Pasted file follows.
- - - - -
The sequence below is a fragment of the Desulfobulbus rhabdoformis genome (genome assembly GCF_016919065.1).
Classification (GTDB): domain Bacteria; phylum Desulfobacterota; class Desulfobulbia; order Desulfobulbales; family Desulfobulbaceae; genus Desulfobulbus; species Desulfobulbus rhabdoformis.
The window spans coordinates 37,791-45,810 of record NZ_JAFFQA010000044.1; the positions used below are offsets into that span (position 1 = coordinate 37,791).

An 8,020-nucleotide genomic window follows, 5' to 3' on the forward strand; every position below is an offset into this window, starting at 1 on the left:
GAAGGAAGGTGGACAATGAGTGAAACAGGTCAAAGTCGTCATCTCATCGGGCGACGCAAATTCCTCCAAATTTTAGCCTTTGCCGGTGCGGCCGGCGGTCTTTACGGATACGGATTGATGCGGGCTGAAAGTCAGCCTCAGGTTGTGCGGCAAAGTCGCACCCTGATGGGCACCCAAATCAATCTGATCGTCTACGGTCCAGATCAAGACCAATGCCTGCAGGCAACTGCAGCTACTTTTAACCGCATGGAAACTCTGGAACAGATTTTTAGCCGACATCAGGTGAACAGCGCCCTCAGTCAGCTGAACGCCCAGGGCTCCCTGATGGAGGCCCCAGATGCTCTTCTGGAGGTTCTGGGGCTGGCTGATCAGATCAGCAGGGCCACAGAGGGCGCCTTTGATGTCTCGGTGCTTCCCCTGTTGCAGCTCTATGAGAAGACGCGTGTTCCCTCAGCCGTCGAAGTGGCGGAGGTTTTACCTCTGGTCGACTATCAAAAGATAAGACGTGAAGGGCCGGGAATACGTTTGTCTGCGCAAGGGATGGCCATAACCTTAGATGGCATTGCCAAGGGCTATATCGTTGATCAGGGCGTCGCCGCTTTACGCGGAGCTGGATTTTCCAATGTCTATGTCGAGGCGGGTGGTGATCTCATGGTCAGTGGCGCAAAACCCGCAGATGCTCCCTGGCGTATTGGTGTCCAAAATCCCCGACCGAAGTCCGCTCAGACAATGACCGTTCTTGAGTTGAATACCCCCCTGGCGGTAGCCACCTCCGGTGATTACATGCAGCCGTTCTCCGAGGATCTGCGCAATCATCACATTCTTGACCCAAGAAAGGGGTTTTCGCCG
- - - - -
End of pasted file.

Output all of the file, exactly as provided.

The sequence below is a fragment of the Desulfobulbus rhabdoformis genome (genome assembly GCF_016919065.1).
Classification (GTDB): domain Bacteria; phylum Desulfobacterota; class Desulfobulbia; order Desulfobulbales; family Desulfobulbaceae; genus Desulfobulbus; species Desulfobulbus rhabdoformis.
The window spans coordinates 37,791-45,810 of record NZ_JAFFQA010000044.1; the positions used below are offsets into that span (position 1 = coordinate 37,791).

An 8,020-nucleotide genomic window follows, 5' to 3' on the forward strand; every position below is an offset into this window, starting at 1 on the left:
GAAGGAAGGTGGACAATGAGTGAAACAGGTCAAAGTCGTCATCTCATCGGGCGACGCAAATTCCTCCAAATTTTAGCCTTTGCCGGTGCGGCCGGCGGTCTTTACGGATACGGATTGATGCGGGCTGAAAGTCAGCCTCAGGTTGTGCGGCAAAGTCGCACCCTGATGGGCACCCAAATCAATCTGATCGTCTACGGTCCAGATCAAGACCAATGCCTGCAGGCAACTGCAGCTACTTTTAACCGCATGGAAACTCTGGAACAGATTTTTAGCCGACATCAGGTGAACAGCGCCCTCAGTCAGCTGAACGCCCAGGGCTCCCTGATGGAGGCCCCAGATGCTCTTCTGGAGGTTCTGGGGCTGGCTGATCAGATCAGCAGGGCCACAGAGGGCGCCTTTGATGTCTCGGTGCTTCCCCTGTTGCAGCTCTATGAGAAGACGCGTGTTCCCTCAGCCGTCGAAGTGGCGGAGGTTTTACCTCTGGTCGACTATCAAAAGATAAGACGTGAAGGGCCGGGAATACGTTTGTCTGCGCAAGGGATGGCCATAACCTTAGATGGCATTGCCAAGGGCTATATCGTTGATCAGGGCGTCGCCGCTTTACGCGGAGCTGGATTTTCCAATGTCTATGTCGAGGCGGGTGGTGATCTCATGGTCAGTGGCGCAAAACCCGCAGATGCTCCCTGGCGTATTGGTGTCCAAAATCCCCGACCGAAGTCCGCTCAGACAATGACCGTTCTTGAGTTGAATACCCCCCTGGCGGTAGCCACCTCCGGTGATTACATGCAGCCGTTCTCCGAGGATCTGCGCAATCATCACATTCTTGACCCAAGAAAGGGGTTTTCGCCG